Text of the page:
Which Of The Following Tactics Is Most Helpful When Applying For Scholarships?

Which Of The Following Tactics Is Most Helpful When Applying For Scholarships?
The mid adult female doctor explains the patient's test results to the young adult female family member as they stand in the hospital walkway.

Pros: Nothing comes close to the sheer number of scholarships that can be found through online scholarship databases. Chances are, your child’s background information will meet eligibility criteria for hundreds of scholarships.

College Math: 12 Tactics to Get the Most Financial Aid

Which Of The Following Tactics Is Most Helpful When Applying For Scholarships? Which Of The Following Tactics Is Most Helpful When Applying For Scholarships? Which Of The Following Tactics Is Most Helpful When Applying For Scholarships? Which Of The Following Tactics Is Most Helpful When Applying For Scholarships? Which Of The Following Tactics Is Most Helpful When Applying For Scholarships?

Which Of The Following Tactics Is Most Helpful When Applying For Scholarships? Which Of The Following Tactics Is Most Helpful When Applying For Scholarships? Which Of The Following Tactics Is Most Helpful When Applying For Scholarships? Which Of The Following Tactics Is Most Helpful When Applying For Scholarships? Which Of The Following Tactics Is Most Helpful When Applying For Scholarships?

The good news for college-bound students and their families is that increases in education costs are slowing, according to the College Board. The not-so-good news is that the price for a college education still has increased 17% for private institutions and close to 30% for public institutions since 2007, pushing average tuition and fees for the 2014-2015 school year to $31,231 for private four-year schools and $22,958 for out-of-state-students ($9,138 for in-state students) at public four-year schools.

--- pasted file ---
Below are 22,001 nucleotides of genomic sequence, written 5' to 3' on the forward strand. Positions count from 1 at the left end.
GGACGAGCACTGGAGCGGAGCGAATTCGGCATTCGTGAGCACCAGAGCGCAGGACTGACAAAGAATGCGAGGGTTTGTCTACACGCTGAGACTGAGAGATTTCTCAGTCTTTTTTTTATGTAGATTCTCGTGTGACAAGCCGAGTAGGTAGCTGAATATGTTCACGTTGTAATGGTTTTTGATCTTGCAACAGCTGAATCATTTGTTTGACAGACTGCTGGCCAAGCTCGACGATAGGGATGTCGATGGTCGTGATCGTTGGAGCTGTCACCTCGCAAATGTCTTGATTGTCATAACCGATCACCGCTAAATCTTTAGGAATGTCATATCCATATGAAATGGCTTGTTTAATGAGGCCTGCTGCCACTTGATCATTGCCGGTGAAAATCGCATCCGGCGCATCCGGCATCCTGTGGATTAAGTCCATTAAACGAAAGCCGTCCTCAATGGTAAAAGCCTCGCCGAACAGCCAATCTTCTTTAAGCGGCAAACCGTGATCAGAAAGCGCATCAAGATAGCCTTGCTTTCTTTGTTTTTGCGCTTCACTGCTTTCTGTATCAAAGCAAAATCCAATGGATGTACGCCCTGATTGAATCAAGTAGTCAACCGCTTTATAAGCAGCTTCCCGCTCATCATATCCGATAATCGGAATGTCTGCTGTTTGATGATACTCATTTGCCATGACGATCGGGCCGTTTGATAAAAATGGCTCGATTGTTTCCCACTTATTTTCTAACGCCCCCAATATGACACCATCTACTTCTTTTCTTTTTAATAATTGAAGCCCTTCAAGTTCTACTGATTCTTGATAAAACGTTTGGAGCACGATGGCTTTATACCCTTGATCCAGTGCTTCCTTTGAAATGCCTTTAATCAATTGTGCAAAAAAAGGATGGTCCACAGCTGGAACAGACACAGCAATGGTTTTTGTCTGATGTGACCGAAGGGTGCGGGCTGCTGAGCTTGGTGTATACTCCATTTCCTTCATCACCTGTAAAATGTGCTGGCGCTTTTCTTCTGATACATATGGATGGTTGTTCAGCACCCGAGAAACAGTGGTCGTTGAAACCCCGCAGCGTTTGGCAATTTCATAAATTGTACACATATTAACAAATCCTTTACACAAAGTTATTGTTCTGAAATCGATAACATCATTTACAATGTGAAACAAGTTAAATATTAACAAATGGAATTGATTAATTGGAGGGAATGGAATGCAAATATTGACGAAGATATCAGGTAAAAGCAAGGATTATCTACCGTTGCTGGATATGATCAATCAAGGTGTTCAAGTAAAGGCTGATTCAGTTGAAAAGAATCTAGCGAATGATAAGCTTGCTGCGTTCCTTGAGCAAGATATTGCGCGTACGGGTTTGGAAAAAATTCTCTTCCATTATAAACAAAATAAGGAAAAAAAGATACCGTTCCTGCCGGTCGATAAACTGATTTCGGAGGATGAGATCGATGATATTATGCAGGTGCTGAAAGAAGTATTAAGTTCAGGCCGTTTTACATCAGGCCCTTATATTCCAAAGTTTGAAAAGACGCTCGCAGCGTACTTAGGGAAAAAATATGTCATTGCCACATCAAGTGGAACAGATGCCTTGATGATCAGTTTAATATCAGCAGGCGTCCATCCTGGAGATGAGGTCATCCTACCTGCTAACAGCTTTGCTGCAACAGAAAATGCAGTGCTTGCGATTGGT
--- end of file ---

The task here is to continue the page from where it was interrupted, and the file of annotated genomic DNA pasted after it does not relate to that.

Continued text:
It doesn’t take an advanced mathematics degree to figure out that a majority of students and their families will need some form of financial aid — loans, scholarships, grants, tax credits and the like — to get through college. Indeed, according to the College Board, about 60% of students who earned bachelor’s degrees in 2012-13 graduated with student loan debt. Undergraduates received an average of $14,180 in financial aid in the 2013-14 school year.

All of which makes it vitally important for college-bound students and their families to leave no stone unturned in an effort to reduce the financial burden that typically accompanies a college education. “Just a little bit of research and work can save thousands of dollars a semester,” says financial planner Hank N. Mulvihill, Jr., CFP® principal at Mulvihill Asset Management in Richardson, Texas, and an expert in college education finances. “The money is out there. But it takes effort to find it.”

Use the following tactics to help in the pursuit of financial aid dollars:

  1. Be an information sponge. The more you know about financial aid, the better positioned you’ll be to take advantage of funding opportunities. Websites such as www.savingforcollege.com, https://bigfuture.collegeboard.org/pay-for-college (from the College Board), the U.S. government’s Federal Student Aid site at https://studentaid.ed.gov/, and www.finaid.org are good starting points. It’s also worth consulting a financial planner with expertise in college funding. Find one in your area by visiting the Financial Planning Association’s national database of financial experts at www.PlannerSearch.org.
  2. Parlay high marks in high school into funding help. A lofty high school grade point average can translate directly into grant and scholarship money — or as Mulvihill terms it, “an $80,000 gift” to apply to college costs.